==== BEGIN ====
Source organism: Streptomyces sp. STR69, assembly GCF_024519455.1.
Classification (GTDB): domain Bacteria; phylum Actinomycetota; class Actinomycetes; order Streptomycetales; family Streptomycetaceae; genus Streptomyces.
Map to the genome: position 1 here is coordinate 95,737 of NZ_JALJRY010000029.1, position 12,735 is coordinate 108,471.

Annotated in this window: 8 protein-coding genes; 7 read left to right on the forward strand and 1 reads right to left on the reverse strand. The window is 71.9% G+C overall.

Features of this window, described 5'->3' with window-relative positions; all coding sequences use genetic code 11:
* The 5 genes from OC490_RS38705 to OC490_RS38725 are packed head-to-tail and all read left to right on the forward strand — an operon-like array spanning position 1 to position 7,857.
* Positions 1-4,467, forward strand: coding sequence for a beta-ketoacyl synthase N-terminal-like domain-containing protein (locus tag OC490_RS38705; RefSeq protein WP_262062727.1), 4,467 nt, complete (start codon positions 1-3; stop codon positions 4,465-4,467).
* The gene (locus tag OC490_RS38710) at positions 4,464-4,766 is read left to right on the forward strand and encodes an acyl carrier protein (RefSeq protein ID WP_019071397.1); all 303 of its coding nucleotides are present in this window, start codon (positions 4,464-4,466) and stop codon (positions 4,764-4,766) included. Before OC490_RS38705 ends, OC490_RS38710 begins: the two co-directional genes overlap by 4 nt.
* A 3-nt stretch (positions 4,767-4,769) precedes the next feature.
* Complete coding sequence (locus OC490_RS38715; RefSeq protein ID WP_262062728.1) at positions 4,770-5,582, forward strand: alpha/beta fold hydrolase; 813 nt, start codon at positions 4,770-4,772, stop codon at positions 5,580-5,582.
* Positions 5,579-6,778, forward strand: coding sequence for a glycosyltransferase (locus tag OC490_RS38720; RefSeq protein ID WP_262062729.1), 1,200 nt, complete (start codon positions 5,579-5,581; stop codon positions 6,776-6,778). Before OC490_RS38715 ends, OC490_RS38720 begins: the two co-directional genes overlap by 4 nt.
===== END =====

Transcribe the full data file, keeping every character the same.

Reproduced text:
Source organism: Streptomyces sp. STR69, assembly GCF_024519455.1.
Classification (GTDB): domain Bacteria; phylum Actinomycetota; class Actinomycetes; order Streptomycetales; family Streptomycetaceae; genus Streptomyces.
Map to the genome: position 1 here is coordinate 95,737 of NZ_JALJRY010000029.1, position 12,735 is coordinate 108,471.

Annotated in this window: 8 protein-coding genes; 7 read left to right on the forward strand and 1 reads right to left on the reverse strand. The window is 71.9% G+C overall.

Features of this window, described 5'->3' with window-relative positions; all coding sequences use genetic code 11:
* The 5 genes from OC490_RS38705 to OC490_RS38725 are packed head-to-tail and all read left to right on the forward strand — an operon-like array spanning position 1 to position 7,857.
* Positions 1-4,467, forward strand: coding sequence for a beta-ketoacyl synthase N-terminal-like domain-containing protein (locus tag OC490_RS38705; RefSeq protein WP_262062727.1), 4,467 nt, complete (start codon positions 1-3; stop codon positions 4,465-4,467).
* The gene (locus tag OC490_RS38710) at positions 4,464-4,766 is read left to right on the forward strand and encodes an acyl carrier protein (RefSeq protein ID WP_019071397.1); all 303 of its coding nucleotides are present in this window, start codon (positions 4,464-4,466) and stop codon (positions 4,764-4,766) included. Before OC490_RS38705 ends, OC490_RS38710 begins: the two co-directional genes overlap by 4 nt.
* A 3-nt stretch (positions 4,767-4,769) precedes the next feature.
* Complete coding sequence (locus OC490_RS38715; RefSeq protein ID WP_262062728.1) at positions 4,770-5,582, forward strand: alpha/beta fold hydrolase; 813 nt, start codon at positions 4,770-4,772, stop codon at positions 5,580-5,582.
* Positions 5,579-6,778, forward strand: coding sequence for a glycosyltransferase (locus tag OC490_RS38720; RefSeq protein ID WP_262062729.1), 1,200 nt, complete (start codon positions 5,579-5,581; stop codon positions 6,776-6,778). Before OC490_RS38715 ends, OC490_RS38720 begins: the two co-directional genes overlap by 4 nt.